Knowing better

When I was ten years old, I had a best friend. Her name was Helen. She lived ten minutes up the road on a smallholding with ponies (!) and had her own (rickety, damp-smelling) caravan, where we used to spend our afternoons hiding from our little brothers, singing Jason & Kylie songs, trying on lipstick and eating Cadbury’s Crunchies. When we were eleven, on the basis of a ‘verbal reasoning test,’ we were sent to different schools: she to the comprehensive, while I went to the girls’ grammar. I didn’t understand what was happening, but I remember crying and begging my teacher to fix it so that we could stay together. It was for the best, she said. That was the system. There was nothing she could do. I didn’t realise at the time, but it was my first taste of segregation. I didn’t know any better.

I never played with Helen again. I had a good education, a privileged education. An education my parents wanted, worked hard for, planned, and bought a house in the right place for. But it was a segregated education, and not entirely a happy one. At my school there were no boys, few ethnic minorities, and I remember no one with a disability. In a world of uniformity, I was picked on as the odd one, and I thought it was my fault. I didn’t realise it was the system that was at fault – how could I? I didn’t know any better.

When I was 38 weeks pregnant with my second child, I was advised to abort him on the grounds of his likely disabilities, his hypothetical quality of life, and his potential impact upon the lives of those around him. I almost followed that advice – I didn’t know any better. Many more parents do follow that advice, because exclusion and segregation don’t start with the ‘eleven plus;’ they start at 24 weeks of pregnancy. This is the point at which disabled children are denied the automatic right to life that is granted to non-disabled children. Right across the country, at their twenty-week scans, mothers bearing children with something as innocuous as Down Syndrome are told, “I’m sorry,” when they should be hearing “Congratulations.” They rarely challenge it. They don’t know any better.


But – oh my goodness! – the impact Benjamin has had upon the lives of those around him! The opportunities he has brought us; the things he has shown us; the friends we have made; the gifts we have uncovered in him and in ourselves.

Even so, until a few months ago I assumed that Benjamin was destined for a life in special schools – I even fought to get transport so that he could travel twenty miles away from home to a special school. It’s a good school, with fantastic staff, top-notch equipment, and excellent support. It’s the school best able to meet his needs. However, Benjamin spends the vast majority of his time in a class of seven disabled children. He has minimal interaction with his non-disabled peers and they have little knowledge of him. Because his school is a twenty-mile taxi ride away from home, he has no chance to become known in his local community, to make local friends, to walk to school with his siblings, to have a school photograph taken with them. And I mourn these things.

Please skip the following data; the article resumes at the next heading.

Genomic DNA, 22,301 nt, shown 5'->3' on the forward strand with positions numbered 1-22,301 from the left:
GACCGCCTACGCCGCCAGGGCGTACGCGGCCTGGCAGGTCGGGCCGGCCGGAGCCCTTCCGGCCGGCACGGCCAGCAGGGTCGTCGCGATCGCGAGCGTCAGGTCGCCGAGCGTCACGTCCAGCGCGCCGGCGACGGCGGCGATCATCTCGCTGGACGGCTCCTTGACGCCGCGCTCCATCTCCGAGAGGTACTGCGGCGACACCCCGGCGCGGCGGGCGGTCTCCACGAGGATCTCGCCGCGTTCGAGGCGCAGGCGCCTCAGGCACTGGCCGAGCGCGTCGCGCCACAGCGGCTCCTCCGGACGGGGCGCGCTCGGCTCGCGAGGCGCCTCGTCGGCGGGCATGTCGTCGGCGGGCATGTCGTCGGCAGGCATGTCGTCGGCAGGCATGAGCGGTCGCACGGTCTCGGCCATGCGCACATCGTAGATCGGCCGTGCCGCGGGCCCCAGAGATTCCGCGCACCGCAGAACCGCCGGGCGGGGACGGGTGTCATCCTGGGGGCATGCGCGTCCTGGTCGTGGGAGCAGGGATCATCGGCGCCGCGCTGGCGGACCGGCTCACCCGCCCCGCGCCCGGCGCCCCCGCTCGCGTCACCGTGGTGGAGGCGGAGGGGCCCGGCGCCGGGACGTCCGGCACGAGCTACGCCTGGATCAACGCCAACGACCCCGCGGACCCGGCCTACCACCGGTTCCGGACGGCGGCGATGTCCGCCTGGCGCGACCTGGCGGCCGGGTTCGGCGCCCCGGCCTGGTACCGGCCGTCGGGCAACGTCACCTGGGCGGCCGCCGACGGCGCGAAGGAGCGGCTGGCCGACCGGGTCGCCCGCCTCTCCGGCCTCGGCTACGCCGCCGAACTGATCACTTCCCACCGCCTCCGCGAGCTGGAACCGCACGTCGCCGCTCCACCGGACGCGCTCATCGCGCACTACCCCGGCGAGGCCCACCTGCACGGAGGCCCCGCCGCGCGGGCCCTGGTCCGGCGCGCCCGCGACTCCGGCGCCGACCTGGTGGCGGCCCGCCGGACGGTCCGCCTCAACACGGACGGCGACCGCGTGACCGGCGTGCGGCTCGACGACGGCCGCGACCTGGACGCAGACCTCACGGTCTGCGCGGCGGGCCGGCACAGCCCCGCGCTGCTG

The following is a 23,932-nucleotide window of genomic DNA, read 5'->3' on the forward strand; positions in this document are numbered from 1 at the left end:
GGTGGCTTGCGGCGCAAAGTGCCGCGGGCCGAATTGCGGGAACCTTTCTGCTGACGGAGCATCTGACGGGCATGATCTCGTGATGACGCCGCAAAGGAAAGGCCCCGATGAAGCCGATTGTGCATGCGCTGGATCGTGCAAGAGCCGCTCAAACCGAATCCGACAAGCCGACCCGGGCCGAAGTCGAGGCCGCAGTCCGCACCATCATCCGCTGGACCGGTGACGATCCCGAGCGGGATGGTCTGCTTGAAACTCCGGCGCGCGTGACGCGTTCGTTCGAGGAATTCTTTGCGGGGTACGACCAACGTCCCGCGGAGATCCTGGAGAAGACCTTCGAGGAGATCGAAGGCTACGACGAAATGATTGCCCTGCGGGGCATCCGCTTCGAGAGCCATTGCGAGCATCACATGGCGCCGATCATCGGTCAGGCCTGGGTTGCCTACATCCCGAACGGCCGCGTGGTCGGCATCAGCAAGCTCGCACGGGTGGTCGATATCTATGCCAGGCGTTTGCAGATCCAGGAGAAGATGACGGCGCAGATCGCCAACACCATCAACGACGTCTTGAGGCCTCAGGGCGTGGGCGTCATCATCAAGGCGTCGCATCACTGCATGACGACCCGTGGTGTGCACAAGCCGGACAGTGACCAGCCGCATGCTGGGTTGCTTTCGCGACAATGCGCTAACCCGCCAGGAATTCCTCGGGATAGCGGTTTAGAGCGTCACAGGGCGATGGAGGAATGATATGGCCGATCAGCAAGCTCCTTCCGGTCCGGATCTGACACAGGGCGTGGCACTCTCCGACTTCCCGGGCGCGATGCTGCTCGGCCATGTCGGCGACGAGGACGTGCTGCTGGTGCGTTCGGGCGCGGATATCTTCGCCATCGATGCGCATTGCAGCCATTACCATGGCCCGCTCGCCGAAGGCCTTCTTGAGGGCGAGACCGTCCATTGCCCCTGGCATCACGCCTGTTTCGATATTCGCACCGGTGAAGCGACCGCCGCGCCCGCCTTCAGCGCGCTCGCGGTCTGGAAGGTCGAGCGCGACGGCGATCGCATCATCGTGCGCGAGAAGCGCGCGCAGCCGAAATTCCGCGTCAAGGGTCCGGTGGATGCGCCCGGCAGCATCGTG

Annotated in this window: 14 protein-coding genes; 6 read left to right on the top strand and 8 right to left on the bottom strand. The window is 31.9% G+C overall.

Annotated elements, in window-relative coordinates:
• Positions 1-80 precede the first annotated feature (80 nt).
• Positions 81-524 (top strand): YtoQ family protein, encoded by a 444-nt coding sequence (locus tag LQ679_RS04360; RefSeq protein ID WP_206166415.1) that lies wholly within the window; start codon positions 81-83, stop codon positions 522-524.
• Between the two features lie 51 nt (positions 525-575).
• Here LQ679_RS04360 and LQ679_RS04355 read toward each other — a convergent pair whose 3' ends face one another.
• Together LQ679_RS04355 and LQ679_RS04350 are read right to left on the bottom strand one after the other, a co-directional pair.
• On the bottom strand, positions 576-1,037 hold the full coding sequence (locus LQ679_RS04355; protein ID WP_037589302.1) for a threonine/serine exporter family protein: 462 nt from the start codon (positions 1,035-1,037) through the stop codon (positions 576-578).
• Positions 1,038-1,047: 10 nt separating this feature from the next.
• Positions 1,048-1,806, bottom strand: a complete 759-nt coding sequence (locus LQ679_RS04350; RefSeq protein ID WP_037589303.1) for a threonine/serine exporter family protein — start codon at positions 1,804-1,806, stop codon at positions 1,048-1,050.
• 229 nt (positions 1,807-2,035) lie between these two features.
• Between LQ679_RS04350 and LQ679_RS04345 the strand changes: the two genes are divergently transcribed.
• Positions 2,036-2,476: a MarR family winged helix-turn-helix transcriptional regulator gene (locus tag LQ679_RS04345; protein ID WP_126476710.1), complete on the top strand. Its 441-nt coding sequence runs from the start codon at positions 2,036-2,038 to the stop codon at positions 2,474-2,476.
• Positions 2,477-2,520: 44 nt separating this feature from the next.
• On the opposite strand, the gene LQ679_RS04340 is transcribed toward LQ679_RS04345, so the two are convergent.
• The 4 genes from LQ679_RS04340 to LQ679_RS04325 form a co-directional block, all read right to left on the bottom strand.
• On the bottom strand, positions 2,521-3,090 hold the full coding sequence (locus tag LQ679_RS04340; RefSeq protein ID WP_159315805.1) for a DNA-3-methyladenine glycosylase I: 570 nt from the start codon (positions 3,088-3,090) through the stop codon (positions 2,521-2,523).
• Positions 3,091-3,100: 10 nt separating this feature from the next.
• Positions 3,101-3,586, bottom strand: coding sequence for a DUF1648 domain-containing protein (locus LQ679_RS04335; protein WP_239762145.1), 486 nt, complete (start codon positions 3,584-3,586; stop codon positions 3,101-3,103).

I assumed that Benjamin would spend his afternoons and evenings at home with me and, when he is finally spat out of school by the system, into a community that barely knows him, would move to a life in day care centres, if he lived that long. I assumed that he would wear the clothes other people put on him, watch the TV shows other people switched on, maybe play boccia with other disabled people. He would have little to contribute. I didn’t know any better.

Now, thanks to a course called ‘Partners in Policymaking,’ I realise that Benji could – and should – be supported to go to his local school with his sisters; where once I begged for special provision for my “special needs” son, now I crave an ordinary life for him. He will go to Beavers when he’s six (they’ve already agreed to take him), take part in our town gala and the church summer holiday club, swim with his friends, go out in the evening. He should choose his own clothes and toys, and have a turn in charge of the TV remote. He can be happy, have friends, and play a meaningful part in his community.

“Inclusion doesn’t meaning getting wet though, does it?”

Partners in Policymaking brings together disabled self-advocates and the parents of young disabled children to work towards a more inclusive society. To be honest, I hadn’t realised that our society was not inclusive already. I certainly hadn’t realised that the life I had envisaged for Benjamin was not inclusive. But the becoming-ever-so-slowly-more-equal rights so hard fought for by women, ethnic minorities, and the LGBT+ community do not yet extend to disabled people. Exclusion, segregation and deliberate discrimination are rife in the UK today. And I had been a part of it. I didn’t know any better.